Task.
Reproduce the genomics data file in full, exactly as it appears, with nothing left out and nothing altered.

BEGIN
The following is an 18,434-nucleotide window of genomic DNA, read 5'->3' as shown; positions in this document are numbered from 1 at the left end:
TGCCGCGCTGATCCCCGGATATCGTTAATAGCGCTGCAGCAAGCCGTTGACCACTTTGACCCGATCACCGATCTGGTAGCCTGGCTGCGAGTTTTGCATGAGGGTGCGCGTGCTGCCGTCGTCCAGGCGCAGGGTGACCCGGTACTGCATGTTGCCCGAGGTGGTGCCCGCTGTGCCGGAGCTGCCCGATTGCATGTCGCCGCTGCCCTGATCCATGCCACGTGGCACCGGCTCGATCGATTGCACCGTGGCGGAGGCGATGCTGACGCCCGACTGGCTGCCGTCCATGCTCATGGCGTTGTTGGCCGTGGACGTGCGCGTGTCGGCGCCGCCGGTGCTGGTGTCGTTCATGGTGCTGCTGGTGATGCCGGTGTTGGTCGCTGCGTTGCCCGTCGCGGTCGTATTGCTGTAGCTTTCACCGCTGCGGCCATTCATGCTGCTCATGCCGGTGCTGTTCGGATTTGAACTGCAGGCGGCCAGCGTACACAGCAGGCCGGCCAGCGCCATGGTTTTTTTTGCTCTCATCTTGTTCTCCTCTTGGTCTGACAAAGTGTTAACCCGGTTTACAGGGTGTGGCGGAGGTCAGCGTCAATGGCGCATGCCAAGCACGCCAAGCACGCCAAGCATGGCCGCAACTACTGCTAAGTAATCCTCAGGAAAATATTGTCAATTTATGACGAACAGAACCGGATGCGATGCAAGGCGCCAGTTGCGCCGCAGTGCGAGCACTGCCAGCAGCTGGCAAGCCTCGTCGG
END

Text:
The following is an 18,434-nucleotide window of genomic DNA, read 5'->3' as shown; positions in this document are numbered from 1 at the left end:
TGCCGCGCTGATCCCCGGATATCGTTAATAGCGCTGCAGCAAGCCGTTGACCACTTTGACCCGATCACCGATCTGGTAGCCTGGCTGCGAGTTTTGCATGAGGGTGCGCGTGCTGCCGTCGTCCAGGCGCAGGGTGACCCGGTACTGCATGTTGCCCGAGGTGGTGCCCGCTGTGCCGGAGCTGCCCGATTGCATGTCGCCGCTGCCCTGATCCATGCCACGTGGCACCGGCTCGATCGATTGCACCGTGGCGGAGGCGATGCTGACGCCCGACTGGCTGCCGTCCATGCTCATGGCGTTGTTGGCCGTGGACGTGCGCGTGTCGGCGCCGCCGGTGCTGGTGTCGTTCATGGTGCTGCTGGTGATGCCGGTGTTGGTCGCTGCGTTGCCCGTCGCGGTCGTATTGCTGTAGCTTTCACCGCTGCGGCCATTCATGCTGCTCATGCCGGTGCTGTTCGGATTTGAACTGCAGGCGGCCAGCGTACACAGCAGGCCGGCCAGCGCCATGGTTTTTTTTGCTCTCATCTTGTTCTCCTCTTGGTCTGACAAAGTGTTAACCCGGTTTACAGGGTGTGGCGGAGGTCAGCGTCAATGGCGCATGCCAAGCACGCCAAGCACGCCAAGCATGGCCGCAACTACTGCTAAGTAATCCTCAGGAAAATATTGTCAATTTATGACGAACAGAACCGGATGCGATGCAAGGCGCCAGTTGCGCCGCAGTGCGAGCACTGCCAGCAGCTGGCAAGCCTCGTCGG